He then works through Mt 5.1-11; 6.5-23; Mk 3.1-6; 4.1-41; Lk 4.16-30 using his questions, highlighting aspects of the text which could be applied in a performance. His attention is squarely on Jesus throughout. Which is what one would expect from the gospel.
Interpreting in Performance.
Finally Shiell draws conclusions connecting the ancient audience to modern interpretation. If we read and perform in light of the ancient audience, how does that shape the education and upbringing of the listener and reader?
Take away value
The book gives us a well grounded explanation for how the early Christian communities engaged with the New Testament texts. Particularly the gospel narratives.
It highlights on several occasions the difference in possible interpretations arising from individual silent reading (which is what everyday Christian culture is primarily focused) and community engagement with a performed text (early church emphasis).
Shiell points us in the direction of asking how various texts could be performed and interpreted by Christian audiences today.
Issues with it
I was hoping to see performance criticism applied to Paul’s letters. Particularly Romans. Though perhaps if it had done this the book would have drawn more flak than wanted. This book wants to get performance criticisms foot in the door. Interpretations of Romans 1-4 will follow (e.g. Rodriguez, If You Call Yourself a Jew Reappraising Paul’s Letter to the Romans).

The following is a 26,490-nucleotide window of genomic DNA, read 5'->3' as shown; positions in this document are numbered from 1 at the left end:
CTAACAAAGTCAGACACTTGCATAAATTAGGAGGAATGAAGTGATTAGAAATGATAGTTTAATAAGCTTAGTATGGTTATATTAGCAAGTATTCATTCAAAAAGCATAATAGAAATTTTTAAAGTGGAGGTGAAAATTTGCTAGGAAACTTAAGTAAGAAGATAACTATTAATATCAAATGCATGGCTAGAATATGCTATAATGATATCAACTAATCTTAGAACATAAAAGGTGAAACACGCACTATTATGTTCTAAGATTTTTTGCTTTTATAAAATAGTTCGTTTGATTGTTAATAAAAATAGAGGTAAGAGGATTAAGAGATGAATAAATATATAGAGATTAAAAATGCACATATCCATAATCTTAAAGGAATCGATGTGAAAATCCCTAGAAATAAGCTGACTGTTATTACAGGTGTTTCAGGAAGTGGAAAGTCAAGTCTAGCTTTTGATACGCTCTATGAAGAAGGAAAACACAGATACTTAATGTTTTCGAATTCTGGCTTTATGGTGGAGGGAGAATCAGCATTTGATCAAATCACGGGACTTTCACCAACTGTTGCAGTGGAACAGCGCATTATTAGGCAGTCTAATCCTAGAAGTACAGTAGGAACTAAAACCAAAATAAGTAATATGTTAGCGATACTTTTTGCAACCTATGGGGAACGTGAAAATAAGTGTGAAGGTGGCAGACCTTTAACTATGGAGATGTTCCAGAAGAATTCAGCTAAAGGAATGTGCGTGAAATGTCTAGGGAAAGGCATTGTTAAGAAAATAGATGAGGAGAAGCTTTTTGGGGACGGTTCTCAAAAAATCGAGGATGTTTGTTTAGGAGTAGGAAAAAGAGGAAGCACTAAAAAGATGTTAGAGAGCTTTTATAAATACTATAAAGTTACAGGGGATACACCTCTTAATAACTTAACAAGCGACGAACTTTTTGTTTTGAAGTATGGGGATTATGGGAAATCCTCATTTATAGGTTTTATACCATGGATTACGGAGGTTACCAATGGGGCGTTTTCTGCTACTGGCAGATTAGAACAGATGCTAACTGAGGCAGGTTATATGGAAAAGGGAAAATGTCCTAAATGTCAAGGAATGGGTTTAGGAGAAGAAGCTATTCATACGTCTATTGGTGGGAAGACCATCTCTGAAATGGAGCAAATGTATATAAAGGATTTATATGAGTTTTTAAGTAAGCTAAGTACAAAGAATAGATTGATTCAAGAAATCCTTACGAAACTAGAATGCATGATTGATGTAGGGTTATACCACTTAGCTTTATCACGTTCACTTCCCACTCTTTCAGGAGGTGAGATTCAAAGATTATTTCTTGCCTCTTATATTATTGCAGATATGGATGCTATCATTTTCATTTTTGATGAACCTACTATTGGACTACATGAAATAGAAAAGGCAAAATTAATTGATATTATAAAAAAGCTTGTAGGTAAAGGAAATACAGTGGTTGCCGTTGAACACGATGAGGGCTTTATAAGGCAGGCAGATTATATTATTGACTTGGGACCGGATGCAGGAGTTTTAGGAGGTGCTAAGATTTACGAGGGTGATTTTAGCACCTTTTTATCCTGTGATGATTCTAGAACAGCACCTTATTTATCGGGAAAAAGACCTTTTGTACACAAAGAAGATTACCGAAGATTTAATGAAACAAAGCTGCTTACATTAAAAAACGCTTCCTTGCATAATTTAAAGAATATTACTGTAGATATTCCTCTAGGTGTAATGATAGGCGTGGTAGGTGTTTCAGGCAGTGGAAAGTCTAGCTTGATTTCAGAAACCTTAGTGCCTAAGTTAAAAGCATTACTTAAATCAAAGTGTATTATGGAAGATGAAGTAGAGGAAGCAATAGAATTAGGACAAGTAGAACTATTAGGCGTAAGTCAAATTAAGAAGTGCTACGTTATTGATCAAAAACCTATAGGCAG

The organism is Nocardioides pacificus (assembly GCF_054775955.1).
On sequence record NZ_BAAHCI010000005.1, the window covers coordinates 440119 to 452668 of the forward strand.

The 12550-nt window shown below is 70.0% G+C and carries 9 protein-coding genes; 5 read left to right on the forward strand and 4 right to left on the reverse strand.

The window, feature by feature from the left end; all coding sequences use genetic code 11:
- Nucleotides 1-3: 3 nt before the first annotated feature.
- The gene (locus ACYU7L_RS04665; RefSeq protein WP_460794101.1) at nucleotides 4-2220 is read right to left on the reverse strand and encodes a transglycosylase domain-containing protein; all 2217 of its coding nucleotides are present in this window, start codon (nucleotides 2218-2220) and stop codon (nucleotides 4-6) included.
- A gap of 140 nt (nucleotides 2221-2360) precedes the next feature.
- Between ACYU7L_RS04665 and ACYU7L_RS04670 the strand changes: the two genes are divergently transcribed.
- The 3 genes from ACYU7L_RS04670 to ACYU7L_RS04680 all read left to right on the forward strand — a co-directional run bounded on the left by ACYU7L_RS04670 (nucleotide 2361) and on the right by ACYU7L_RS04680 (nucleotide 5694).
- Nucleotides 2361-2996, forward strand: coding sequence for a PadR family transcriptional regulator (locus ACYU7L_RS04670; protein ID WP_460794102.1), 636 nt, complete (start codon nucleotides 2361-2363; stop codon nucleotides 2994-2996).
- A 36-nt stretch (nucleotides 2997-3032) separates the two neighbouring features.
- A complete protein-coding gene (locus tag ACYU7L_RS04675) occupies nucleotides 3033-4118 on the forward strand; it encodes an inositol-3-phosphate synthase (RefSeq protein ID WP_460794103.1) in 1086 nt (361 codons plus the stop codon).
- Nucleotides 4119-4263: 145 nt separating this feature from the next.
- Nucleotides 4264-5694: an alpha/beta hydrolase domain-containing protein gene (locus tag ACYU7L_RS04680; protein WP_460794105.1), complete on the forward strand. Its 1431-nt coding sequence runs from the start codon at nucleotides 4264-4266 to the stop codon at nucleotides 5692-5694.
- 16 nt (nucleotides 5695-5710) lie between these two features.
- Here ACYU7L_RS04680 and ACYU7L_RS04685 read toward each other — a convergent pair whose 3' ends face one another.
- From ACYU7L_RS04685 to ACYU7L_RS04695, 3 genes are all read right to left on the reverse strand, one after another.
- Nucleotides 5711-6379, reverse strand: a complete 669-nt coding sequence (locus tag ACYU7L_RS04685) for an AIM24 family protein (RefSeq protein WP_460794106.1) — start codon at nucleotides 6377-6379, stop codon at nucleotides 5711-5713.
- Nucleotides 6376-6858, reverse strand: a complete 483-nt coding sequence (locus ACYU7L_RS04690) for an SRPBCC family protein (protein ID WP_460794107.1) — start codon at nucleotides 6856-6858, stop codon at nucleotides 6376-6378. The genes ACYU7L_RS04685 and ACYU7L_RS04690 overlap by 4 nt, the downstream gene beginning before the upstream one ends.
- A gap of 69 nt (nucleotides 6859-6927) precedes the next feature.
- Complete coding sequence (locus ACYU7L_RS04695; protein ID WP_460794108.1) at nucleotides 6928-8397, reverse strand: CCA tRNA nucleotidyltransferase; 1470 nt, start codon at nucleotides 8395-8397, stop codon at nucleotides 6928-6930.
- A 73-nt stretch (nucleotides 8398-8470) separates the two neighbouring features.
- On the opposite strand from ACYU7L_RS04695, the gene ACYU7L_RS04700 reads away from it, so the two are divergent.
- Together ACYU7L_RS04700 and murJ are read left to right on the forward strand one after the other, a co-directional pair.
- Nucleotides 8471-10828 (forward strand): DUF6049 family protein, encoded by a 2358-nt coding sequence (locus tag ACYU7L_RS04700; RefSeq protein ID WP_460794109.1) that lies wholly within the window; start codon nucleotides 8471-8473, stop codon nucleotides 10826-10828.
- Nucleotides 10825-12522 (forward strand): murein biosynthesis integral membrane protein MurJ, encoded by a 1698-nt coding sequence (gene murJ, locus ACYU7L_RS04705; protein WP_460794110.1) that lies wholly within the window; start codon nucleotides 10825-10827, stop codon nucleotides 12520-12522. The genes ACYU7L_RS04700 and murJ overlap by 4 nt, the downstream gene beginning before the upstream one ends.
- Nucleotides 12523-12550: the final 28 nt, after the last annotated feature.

I’d recommend this book to people who are interested in learning about how the early church engaged with the New Testament texts. It’s a new field which opens up fresh possibilities of interpretation.
I would recommend it to any Christian leaders who would like to consider the possibilities of performing a gospel (drama) as an evangelistic tool for not yet Christians investigating Jesus.
It is an easy read, even for an academic book and it didn’t take me a long while to finish either.
Copyright © Joshua Washington and thescripturesays, 2015. All Rights Reserved.